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YOUR OWN TRUE MYTH: What I Learned
from Joseph Campbell: The
GAY SPIRITUALITY: The Role of Gay Identity in the Transformation of Human Consciousness
GAY PERSPECTIVE: Things Our Homosexuality Tells Us about the Nature of God and the Universe
SECRET MATTER, a sci-fi novel with wonderful "aliens" with an Afterword by Mark Jordan
LIFE IN PERSPECTIVE:
Fantastical Gay Romance set in two different time periods
THE FOURTH QUILL, a novel about attitudinal healing and the problem of evil
TWO SPIRITS: A Story of Life with the Navajo, a collaboration with Walter L. Williams
CHARMED LIVES: Spinning Straw into Gold: GaySpirit in Storytelling, a collaboration with Steve Berman and some 30 other writers
THE MYTH OF THE GREAT SECRET: An Appreciation of Joseph Campbell
IN SEARCH OF GOD IN THE SEXUAL UNDERWORLD: A Mystical Journey
Books on Gay Spirituality:
White Crane Gay Spirituality Series
Articles and Excerpts:
Review of Samuel Avery's The Dimensional Structure of Consciousness
Funny Coincidence: "Aliens Settle in San Francisco"
About Liberty Books, the Lesbian/Gay Bookstore for Austin, 1986-1996
The Simple Answer to the Gay Marriage Debate
A Bifurcation of Gay Spirituality
Why gay people should NOT Marry
The Scriptural Basis for Same Sex Marriage
Q&A about Jungian ideas in gay consciousness
What Jesus said about Gay Rights
Common Experiences Unique to Gay Men
Is there a "uniquely gay perspective"?
Interview on the Nature of Homosexuality
What the Bible Says about Homosexuality
Mesosexual Ideal for Straight Men
Waves of Gay Liberation Activity
Wouldn’t You Like to Be Uranian?
The Reincarnation of Edward Carpenter
Why Gay Spirituality: Spirituality as Artistic Medium
Easton Mountain Retreat Center
Andrew Harvey & Spiritual Activism
The Mysticism of Andrew Harvey
Joseph Campbell's description of AvalokiteshvaraYou're Not A Wave
Joseph Campbell Talks about Aging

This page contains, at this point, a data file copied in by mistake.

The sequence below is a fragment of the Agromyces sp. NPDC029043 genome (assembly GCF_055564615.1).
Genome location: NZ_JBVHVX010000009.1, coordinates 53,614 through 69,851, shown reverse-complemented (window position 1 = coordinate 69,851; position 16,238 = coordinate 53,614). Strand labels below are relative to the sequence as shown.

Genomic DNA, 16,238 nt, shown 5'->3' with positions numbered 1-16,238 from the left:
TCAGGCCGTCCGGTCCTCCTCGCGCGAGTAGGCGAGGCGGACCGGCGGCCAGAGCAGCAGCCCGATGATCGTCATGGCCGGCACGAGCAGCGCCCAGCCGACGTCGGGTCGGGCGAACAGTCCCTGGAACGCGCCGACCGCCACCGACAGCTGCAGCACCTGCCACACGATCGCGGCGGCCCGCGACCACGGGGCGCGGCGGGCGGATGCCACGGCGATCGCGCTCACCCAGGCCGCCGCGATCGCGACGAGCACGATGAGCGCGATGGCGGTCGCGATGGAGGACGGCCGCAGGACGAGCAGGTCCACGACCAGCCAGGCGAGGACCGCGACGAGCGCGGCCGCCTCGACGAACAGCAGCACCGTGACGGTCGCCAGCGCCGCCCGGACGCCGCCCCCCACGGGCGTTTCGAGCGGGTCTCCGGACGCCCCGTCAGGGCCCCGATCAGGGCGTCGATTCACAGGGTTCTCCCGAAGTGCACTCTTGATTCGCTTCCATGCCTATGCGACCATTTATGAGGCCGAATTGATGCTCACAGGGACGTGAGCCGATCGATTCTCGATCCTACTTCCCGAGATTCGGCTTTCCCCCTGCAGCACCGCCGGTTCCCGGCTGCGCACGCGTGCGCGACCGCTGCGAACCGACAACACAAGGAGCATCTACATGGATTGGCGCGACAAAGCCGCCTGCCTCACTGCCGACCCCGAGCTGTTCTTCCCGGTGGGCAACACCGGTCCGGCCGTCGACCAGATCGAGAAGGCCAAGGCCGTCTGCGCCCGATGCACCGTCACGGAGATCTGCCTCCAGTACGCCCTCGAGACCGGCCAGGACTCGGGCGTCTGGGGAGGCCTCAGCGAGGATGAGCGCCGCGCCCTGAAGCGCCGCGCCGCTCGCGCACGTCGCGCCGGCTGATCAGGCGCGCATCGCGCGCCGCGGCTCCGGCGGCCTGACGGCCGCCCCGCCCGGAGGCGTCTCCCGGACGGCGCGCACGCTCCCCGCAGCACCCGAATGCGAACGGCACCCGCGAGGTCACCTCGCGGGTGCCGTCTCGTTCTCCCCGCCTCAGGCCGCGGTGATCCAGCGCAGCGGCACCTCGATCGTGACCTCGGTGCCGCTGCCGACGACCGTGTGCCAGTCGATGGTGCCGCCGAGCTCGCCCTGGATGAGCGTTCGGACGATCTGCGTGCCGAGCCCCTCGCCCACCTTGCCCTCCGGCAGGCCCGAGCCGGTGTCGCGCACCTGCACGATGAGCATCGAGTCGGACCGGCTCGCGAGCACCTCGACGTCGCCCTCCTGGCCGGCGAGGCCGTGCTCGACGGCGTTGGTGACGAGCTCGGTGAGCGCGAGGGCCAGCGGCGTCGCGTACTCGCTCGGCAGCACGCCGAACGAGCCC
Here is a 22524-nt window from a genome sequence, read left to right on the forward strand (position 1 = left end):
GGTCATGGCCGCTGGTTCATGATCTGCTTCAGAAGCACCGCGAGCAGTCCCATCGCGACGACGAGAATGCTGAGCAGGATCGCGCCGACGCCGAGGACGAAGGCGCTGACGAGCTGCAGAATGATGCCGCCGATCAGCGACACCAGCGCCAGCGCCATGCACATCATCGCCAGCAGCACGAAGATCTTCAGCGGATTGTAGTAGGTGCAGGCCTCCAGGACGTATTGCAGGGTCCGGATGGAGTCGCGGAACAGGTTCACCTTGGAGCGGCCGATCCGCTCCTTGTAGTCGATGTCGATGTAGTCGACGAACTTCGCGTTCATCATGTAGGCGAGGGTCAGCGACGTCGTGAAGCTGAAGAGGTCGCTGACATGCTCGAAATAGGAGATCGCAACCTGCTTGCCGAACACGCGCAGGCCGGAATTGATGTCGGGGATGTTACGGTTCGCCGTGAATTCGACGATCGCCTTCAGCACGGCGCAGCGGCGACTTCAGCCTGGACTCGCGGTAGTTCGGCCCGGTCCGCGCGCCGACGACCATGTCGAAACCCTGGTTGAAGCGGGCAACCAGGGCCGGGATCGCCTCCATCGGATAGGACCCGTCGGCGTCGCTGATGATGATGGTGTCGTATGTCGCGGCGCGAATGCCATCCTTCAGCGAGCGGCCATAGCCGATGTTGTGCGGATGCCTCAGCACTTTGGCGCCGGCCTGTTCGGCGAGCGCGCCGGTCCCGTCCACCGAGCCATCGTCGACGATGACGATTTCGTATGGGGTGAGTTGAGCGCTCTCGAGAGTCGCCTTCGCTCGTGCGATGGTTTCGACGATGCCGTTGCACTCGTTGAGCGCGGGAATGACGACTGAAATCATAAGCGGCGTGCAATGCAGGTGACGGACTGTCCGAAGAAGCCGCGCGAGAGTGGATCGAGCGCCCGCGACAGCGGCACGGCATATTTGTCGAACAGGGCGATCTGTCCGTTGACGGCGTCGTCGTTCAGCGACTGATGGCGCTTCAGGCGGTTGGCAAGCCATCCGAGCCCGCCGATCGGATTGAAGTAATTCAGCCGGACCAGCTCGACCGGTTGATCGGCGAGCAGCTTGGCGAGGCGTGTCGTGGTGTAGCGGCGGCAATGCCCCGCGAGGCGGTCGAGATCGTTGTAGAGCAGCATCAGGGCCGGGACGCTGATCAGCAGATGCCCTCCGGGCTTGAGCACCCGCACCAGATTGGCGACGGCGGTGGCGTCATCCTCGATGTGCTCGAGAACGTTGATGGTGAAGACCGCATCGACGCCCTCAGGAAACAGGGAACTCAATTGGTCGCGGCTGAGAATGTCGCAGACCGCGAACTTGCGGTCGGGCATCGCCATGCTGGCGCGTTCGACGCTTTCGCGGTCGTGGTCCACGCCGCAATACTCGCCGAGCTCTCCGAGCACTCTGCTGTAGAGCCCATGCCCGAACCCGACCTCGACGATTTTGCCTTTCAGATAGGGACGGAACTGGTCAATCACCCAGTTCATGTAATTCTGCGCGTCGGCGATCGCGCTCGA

What is Enlightenment?
What is reincarnation?
How many lifetimes in an ego?
Emptiness & Religious Ideas
Experiencing experiencing experiencing
Going into the Light
Meditations for a Funeral
The way to get to heaven
Buddha's father was right
What Anatman means
Advice to Travelers to India & Nepal
The Danda Nata & goddess Kalika
Nate Berkus is a bodhisattva
John Boswell was Immanuel Kant
Cutting edge realization
The Myth of the Wanderer
Change: Source of Suffering & of Bliss
What the Vows Really Mean
Manifesting from the Subtle Realms
The Three-layer Cake & the Multiverse
The est Training and Personal Intention
Effective Dreaming in Ursula LeGuin's The Lathe of Heaven
By Eleanor Lerman
Mayapple Press, 200 pages, 978-1936419067
Available from mayapplepress.com
Also available from amazon.com
Reviewed by Toby Johnson, author of The Myth of the Great Secret: An Appreciation of Joseph Campbell
Janet Planet is a wonderfully engaging and beautifully written roman à clef-style novel. The story is told in two time periods: the present of the age of the internet, email and cell phones and the past of the age of psychedelic drugs, exotic gurus and hippie counterculture. The first is written in ongoing present tense—an interesting reading experience in itself; the latter, in italics, in a nostalgic, lyrical past tense. A major theme of the novel is that events of a person’s past are never entirely forgotten or left behind, for understanding the present brings the past back into awareness. That is how this story is told.
In the present, Janet of the eponymous title is a late middle-aged woman, living in Woodstock NY, a former 60s hippie now residing in this town of counterculture legend, doing harpsichord repair and refurbishing. Soon a mysterious character from her 60s/70s past appears in Woodstock and Janet is forced to remember her earlier life with him, when he’d nicknamed her “Janet Planet,” in order to understand how to respond to him as who he is now and to who she believes he should have become based on who he was then.
The he is Jorge Castelan, “Georgie” to his intimates, a UCLA grad student in anthropology who’d gone to Mexico to study indigenous uses of medicinal plants and discovered—or was discovered by—the Mexican Indian wiseman/sorceror Yamon who taught him the secrets of peyote mysticism and transworldly sorcery; these secrets and his adventures finding them he wrote about in a series of bestselling books. Jorge Castelan, of course, is Carlos Castenada and Yamon is Don Juan.
Eleanor Lerman’s account of Janet Planet and Jorge Castelan pretty closely jibes with the wikipedia entry on Castenada, though there are clear differences. Castenada died of cancer in L.A. in 1998. The fictional character, Jorge Castelan, is told to have gone off for an exotic, high-end alternative cancer cure, so he is alive in the 2000s and, as “the last nagual,” is still raring to transcend space, time and eternity. Interestingly, death would not have been that transcendence; the nagual (which means “leader of a band of seers”) doesn’t expect to die to get to the other side; while he is still alive, he is going directly over.